It has been discovered that only nine of the 26 power plants connected to the national grid produce 71% of the country’s electrical needs.
According to The PUNCH, the plants include Egbin, Kainji, Azura-Edo IPP, Jebba, Delta, Shiroro, Odukpani, Afam VI, and Geregu, each of which has a minimum 5.76 per cent equity.
Statistics collected from the Nigerian Electricity Regulatory Commission, NERC, on the most recent report, ‘State of the Sector NERC Annual Report 2020,’ suggested that the industry may be at risk due to the grid’s over-reliance on the energy supplied by nine of the 26 power plants.
This was because downtime in any of them might result in grid instability if there was no adequate reserved capacity from other plants to timely offset adverse impact of any sudden loss of generation from any of the 9 plants, NERC said.
According to the report, the nine power plants accounted for 71.80 per cent of the total electric energy generated in 2020.
Due to its size and availability, Egbin power plant accounted for the highest share,13.54 per cent of the total energy output, followed by Kainji hydropower plant which accounted for 8.31 per cent energy share. Azura Edo, Jebba, Shiroro and Delta were also among the top-six contributors to generate output during 2020.
During the same period, Gbarain power plant accounted for the least share of output contributing 0.24 per cent.
Compared to 2019, the reliance on the aforementioned nine power plants increased by 4.54 percentage points as they only accounted for 67.26 per cent of total generation in 2019.
The NERC said it had commenced the process of gradually activating the industry contracts to provide certainty to the minimum volume of energy expected of each generating plant and properly allocate risks among the industry operators.
This, the Commission said, was expected to lead to incremental growth in power availability and utilisation.
During the year 2020, the available generation capacity of the 26 active plants stood at 6,107MW while the average generation was 4,054MWh, about 5.97 per cent higher than the generation level in 2019.
The industry recorded the highest daily peak generation of 5,520MWh on 30th October 2020.
Nigeria currently generates just a little over 4000MW despite promise to hit at least 5000MW from July 1..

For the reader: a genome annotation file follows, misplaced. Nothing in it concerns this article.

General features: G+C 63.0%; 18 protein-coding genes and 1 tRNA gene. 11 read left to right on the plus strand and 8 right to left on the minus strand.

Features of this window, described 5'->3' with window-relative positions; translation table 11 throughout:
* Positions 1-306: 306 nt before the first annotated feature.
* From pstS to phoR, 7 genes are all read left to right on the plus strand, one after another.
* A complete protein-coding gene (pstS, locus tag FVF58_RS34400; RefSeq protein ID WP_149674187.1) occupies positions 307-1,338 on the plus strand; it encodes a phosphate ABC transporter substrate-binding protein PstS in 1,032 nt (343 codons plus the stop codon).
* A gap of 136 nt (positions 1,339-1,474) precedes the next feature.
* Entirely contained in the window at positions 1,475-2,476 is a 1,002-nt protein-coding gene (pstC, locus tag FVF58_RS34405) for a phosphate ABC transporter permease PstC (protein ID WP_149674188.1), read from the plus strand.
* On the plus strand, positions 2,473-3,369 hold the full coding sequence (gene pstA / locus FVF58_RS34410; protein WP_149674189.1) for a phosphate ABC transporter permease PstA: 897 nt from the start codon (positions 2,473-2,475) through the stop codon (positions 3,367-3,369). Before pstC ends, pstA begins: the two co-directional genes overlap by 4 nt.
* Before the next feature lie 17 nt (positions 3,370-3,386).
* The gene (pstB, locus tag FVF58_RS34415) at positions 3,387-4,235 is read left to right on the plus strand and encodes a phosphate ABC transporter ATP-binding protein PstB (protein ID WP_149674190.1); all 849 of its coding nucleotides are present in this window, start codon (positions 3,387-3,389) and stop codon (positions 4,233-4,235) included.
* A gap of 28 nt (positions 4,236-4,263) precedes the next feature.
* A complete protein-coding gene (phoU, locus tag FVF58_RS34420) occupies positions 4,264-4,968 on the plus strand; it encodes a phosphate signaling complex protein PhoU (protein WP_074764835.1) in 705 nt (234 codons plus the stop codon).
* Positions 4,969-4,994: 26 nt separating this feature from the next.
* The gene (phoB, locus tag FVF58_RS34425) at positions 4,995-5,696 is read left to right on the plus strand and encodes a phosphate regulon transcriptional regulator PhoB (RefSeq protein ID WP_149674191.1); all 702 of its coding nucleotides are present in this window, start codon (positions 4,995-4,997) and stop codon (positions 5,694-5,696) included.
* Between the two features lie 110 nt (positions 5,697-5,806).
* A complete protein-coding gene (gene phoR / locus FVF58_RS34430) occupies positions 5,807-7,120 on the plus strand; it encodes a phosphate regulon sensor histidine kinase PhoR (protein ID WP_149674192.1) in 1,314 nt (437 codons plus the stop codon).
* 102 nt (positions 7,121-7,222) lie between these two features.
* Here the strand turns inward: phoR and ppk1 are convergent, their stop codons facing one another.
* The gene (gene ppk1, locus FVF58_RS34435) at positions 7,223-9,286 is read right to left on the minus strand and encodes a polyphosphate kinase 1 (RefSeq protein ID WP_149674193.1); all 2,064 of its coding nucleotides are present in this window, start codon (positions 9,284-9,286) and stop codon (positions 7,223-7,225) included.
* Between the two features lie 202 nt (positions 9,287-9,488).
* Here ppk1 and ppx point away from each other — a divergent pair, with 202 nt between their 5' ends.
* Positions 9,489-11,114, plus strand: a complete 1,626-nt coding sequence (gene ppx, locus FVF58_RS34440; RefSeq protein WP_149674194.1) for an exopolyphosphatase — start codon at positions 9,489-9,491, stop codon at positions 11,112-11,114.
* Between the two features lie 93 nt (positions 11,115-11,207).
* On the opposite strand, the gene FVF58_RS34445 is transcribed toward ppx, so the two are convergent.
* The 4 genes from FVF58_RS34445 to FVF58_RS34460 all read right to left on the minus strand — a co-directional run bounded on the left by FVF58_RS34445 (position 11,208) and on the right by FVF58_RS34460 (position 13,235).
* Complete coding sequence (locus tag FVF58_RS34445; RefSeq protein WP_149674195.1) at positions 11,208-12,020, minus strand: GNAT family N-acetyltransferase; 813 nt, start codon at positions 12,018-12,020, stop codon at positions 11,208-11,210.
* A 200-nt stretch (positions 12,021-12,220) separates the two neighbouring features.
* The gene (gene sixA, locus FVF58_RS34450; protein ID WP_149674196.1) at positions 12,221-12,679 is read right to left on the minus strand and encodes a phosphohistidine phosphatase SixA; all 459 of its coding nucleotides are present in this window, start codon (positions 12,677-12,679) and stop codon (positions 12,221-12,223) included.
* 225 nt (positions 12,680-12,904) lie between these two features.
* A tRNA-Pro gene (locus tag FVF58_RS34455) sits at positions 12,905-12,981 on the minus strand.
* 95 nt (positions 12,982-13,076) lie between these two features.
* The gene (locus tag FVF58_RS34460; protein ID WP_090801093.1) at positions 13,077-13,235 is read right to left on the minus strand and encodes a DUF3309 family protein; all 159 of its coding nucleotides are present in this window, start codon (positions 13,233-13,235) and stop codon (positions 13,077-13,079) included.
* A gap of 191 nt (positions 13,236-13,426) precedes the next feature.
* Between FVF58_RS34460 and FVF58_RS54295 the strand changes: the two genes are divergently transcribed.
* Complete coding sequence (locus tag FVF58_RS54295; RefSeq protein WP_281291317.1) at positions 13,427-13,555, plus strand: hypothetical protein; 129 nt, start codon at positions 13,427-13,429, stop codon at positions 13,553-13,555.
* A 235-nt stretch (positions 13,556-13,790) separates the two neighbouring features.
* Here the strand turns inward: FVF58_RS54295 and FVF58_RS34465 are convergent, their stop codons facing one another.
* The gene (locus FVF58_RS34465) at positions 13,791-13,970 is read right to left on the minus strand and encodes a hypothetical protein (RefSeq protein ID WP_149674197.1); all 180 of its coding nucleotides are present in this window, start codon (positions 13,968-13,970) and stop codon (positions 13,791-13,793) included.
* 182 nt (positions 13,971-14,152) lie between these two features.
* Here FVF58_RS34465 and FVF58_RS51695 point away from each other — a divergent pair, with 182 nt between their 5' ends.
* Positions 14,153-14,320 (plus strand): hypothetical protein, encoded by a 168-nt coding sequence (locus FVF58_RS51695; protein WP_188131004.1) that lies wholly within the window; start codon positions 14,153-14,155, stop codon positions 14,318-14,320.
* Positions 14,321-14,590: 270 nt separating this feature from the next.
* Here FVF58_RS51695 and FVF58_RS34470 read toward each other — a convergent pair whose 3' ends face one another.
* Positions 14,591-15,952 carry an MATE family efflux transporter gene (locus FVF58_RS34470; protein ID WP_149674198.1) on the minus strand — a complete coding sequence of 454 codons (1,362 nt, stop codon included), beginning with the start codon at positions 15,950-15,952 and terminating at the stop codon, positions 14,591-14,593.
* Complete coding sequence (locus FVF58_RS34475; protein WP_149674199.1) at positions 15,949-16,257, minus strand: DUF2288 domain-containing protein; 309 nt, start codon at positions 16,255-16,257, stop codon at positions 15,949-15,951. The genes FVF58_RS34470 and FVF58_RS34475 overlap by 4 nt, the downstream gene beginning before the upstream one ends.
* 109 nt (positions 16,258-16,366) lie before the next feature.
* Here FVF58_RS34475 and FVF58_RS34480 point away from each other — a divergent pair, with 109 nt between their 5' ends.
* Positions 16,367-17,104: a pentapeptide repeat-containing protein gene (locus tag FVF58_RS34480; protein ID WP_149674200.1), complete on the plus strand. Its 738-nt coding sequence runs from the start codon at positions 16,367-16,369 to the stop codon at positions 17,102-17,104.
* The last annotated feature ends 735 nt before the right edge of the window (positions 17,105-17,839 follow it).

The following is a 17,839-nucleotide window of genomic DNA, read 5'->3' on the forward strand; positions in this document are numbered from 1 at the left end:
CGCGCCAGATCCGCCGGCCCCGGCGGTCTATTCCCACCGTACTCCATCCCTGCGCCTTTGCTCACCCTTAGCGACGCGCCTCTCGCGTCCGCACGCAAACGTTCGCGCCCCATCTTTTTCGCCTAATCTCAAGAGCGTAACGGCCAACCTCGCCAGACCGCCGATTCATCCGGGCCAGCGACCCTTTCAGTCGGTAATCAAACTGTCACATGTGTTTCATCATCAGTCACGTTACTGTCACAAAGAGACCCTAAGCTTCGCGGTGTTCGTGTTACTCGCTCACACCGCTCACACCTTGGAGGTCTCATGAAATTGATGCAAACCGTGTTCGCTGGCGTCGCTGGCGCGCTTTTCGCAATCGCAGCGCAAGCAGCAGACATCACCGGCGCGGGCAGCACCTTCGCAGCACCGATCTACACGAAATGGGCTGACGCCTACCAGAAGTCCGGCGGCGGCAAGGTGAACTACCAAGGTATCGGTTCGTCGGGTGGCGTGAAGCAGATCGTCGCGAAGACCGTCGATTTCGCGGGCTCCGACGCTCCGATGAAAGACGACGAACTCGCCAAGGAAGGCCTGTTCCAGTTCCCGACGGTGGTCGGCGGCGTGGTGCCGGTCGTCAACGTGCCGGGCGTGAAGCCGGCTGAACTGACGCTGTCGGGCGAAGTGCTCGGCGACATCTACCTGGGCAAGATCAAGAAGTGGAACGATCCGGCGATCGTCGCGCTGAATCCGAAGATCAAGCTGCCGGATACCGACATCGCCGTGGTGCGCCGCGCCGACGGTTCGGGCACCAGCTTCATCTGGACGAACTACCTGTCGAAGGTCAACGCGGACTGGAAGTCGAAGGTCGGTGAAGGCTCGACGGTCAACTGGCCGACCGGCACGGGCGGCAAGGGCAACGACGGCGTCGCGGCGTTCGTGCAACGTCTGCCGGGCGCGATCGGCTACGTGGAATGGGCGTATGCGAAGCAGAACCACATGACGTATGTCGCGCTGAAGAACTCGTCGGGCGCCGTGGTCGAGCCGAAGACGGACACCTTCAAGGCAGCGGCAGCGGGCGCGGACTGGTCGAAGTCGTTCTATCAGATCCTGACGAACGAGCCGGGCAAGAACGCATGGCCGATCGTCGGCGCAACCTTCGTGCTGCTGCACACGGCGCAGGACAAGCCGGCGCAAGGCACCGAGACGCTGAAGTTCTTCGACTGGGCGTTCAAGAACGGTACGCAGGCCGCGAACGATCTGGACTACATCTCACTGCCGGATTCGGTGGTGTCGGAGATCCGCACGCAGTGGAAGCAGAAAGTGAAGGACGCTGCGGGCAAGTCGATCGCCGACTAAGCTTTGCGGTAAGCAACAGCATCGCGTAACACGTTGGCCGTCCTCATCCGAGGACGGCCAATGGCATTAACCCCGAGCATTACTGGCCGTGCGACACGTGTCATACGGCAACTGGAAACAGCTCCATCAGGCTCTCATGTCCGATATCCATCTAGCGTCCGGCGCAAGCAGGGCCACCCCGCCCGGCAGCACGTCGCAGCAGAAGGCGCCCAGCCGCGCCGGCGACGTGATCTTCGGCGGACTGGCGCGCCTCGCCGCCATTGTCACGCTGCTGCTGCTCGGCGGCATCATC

Experts say the country needs at least 30, 000MW to reach sufficiency.
The NERC said complete resolutions of the technical and operational challenges in the Nigerian Electricity Supply Industry, NESI, remained a top priority.
“We are currently working to ensure that the Payment Assurance Facility for ensuring that GenCos honour their obligation to gas suppliers comes to an end. The Commission is finalising an Escrow Arrangement for the industry that will provide payment security for GenCos and gas suppliers pending full activation of contract obligations,” it said.
The average load factor across all plants stood at 61.74 per cent in 2020, indicating that an average power plant operating in the year 2020 had 61.74 per cent of its available capacity dispatched by the System Operator, SO. This represents a slight increase of 1.06 percentage points from the 60.68 per cent recorded in 2019.
Kanji, Jebba and Shiroro hydro plants, respectively, had 83.60 per cent, 78.73 per cent and 67.59 per cent of their available capacities dispatched by the SO and were respectively first, third and eight plants with the highest dispatch rates.
Thus, NERC said the dispatch rates of the three hydro plants complied with its Order NERC/182/2019, declaring hydropower plants as “must-run” by SO.
The Order was to ensure that hydro plants were efficiently dispatched, given their low tariffs and in consideration of safety associated with spilling water from dams during the rainy season.
In 2020, the Azura power plant had a load factor of 79.74 per cent while Sapele NIPP had the least dispatch rate of 33.71 per cent.
A previous report by The PUNCH in July chronicled the drop in the combined generation capacity of the country’s 26 power plants by 70 per cent.
Data revealed that the capacity of the plants dropped from a total of 13, 461MW to 4,022MW as of when they were last tested in July 2021.
A spokesperson for the GenCos, Joy Ogaji, declined comments on the perennial low power generation by the firms.